MOSCOW — Alarmed by the Trump administration’s scrapping of a Cold War-era arms control treaty, President Vladimir V. Putin of Russia has ramped up warnings that his country is developing new hypersonic missiles that will travel at more than five times the speed of sound and will be “invincible.”
But while instructing his military to expand the launch platforms and sophistication of its rocket arsenal, Mr. Putin has also ordered Defense Minister Sergei K. Shoigu to stay within the limits of existing spending plans for 2019 and beyond.
“We must not and will not let ourselves be drawn into an expensive arms race,” Mr. Putin told Mr. Shoigu at a meeting over the weekend in the Kremlin, according to a transcript released by Moscow.
On Tuesday, Mr. Shoigu told military officers that Russia would, by the end of next year, develop a ground-based version of an air-launched hypersonic missile that has already been developed, and also create a land version of the Kalibr, an existing sea-launched cruise missile.
Ground-launched missiles with a range of 500 to 5,500 kilometers, or about 300 to 3,400 miles, were banned by a 1987 treaty signed by President Ronald Reagan and the Soviet leader at the time, Mikhail S. Gorbachev. But that treaty looks set to fall apart after the United States announced that it would pull out because of what it says are repeated Russian violations.
Moscow denies violating the treaty but has stressed that it will move swiftly to develop weapons systems that were previously banned.
Plans to expand Russia’s repertoire of high-speed missiles were first announced last March when Mr. Putin threatened the West with a new generation of nuclear weapons, including cruise missiles and nuclear torpedoes. So the recent talk from the Kremlin about new missile systems is misleading, experts said.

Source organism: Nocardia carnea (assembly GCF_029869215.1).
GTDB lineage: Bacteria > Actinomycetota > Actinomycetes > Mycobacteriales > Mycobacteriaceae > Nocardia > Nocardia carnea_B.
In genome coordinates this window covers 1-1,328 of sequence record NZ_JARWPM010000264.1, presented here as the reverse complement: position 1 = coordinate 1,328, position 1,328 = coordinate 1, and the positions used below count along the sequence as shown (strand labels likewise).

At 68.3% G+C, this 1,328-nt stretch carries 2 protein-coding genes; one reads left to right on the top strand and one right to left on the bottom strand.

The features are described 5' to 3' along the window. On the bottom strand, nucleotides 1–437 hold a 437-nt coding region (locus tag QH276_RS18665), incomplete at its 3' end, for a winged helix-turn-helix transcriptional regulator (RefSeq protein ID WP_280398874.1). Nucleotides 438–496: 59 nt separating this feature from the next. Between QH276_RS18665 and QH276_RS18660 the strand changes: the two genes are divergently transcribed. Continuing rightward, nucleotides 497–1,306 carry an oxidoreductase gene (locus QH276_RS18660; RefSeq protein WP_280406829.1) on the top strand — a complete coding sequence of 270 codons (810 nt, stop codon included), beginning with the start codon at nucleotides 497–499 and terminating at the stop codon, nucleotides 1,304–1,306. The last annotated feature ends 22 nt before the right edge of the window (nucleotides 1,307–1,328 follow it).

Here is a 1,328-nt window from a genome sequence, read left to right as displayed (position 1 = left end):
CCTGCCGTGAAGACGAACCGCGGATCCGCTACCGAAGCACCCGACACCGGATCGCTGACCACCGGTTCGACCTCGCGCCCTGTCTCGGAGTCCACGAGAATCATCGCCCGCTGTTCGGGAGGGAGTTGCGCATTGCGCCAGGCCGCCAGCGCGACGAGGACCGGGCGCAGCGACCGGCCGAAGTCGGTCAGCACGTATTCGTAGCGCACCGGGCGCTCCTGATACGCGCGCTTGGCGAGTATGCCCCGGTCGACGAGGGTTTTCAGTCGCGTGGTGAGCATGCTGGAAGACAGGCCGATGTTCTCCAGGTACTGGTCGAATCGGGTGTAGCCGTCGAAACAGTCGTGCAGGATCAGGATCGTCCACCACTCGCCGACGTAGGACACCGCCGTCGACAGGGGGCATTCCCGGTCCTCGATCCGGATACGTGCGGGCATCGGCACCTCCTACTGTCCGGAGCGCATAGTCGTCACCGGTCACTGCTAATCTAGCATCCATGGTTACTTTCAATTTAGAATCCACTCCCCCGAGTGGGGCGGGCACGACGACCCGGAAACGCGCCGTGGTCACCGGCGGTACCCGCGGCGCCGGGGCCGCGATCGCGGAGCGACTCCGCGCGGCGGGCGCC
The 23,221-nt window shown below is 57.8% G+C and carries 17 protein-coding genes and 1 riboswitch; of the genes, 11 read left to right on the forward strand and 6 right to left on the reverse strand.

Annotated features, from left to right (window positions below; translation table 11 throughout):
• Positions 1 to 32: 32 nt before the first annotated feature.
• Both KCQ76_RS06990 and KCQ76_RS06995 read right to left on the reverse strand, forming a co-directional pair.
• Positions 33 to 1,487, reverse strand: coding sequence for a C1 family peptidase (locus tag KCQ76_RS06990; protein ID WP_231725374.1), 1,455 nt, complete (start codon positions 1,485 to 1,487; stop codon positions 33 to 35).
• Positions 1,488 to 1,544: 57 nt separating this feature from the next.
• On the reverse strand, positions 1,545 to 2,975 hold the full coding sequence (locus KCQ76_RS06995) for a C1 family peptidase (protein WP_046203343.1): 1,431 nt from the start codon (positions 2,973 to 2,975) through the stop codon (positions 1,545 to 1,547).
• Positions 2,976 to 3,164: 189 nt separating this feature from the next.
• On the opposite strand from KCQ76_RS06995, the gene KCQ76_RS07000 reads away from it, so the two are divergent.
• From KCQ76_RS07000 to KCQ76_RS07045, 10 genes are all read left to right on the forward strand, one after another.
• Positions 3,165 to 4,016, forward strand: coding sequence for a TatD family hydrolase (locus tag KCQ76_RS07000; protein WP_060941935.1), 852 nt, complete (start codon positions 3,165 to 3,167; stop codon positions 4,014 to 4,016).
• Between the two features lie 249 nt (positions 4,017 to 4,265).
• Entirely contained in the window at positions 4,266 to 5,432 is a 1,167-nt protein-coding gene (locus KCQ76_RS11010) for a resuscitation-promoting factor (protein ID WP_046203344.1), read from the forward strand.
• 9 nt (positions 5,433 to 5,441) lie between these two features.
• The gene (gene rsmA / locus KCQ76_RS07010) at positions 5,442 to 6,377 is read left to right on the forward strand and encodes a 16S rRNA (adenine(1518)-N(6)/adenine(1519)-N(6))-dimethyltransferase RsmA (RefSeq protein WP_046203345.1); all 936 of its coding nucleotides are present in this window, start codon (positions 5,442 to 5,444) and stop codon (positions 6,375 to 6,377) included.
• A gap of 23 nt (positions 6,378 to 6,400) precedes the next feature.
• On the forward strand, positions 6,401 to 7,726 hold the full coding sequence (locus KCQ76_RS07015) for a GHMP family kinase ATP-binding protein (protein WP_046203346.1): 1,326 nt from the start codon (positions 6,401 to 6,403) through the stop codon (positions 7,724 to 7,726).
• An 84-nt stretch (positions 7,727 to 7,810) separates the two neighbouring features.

“It’s a fair amount of old wine in new bottles,” said Hans Kristensen, director of the Nuclear Information Project at the Federation of American Scientists. “The fact that they say they can do this so quickly after the U.S. announcement shows they’re not planning something radically new.”
Some experts dismissed Mr. Putin’s program as bluff, and it has become increasingly clear that whatever Russia’s technological prowess, there are severe limits on how much the Kremlin can spend.
Apparently mindful of how the Soviet Union spent itself into oblivion by trying to match each advance in military technology and hardware by Washington, Mr. Putin has long struggled to balance domestic political calculations with his costly ambitions to re-establish Russia as a great power on a par with the United States.
Responding to Washington’s announcement last week that it would pull out of a landmark 1987 nuclear arms-control pact, known as the Intermediate-Range Nuclear Forces Treaty, Mr. Putin told his defense minister that “our response will be symmetrical.”
He said that since the United States is suspending the treaty, “we are suspending it too,” and presented Russia’s missile development program as simply an effort to match America’s own plans.
“They said that they are engaged in research, development and design work, and we will do the same,” he told Mr. Shoigu.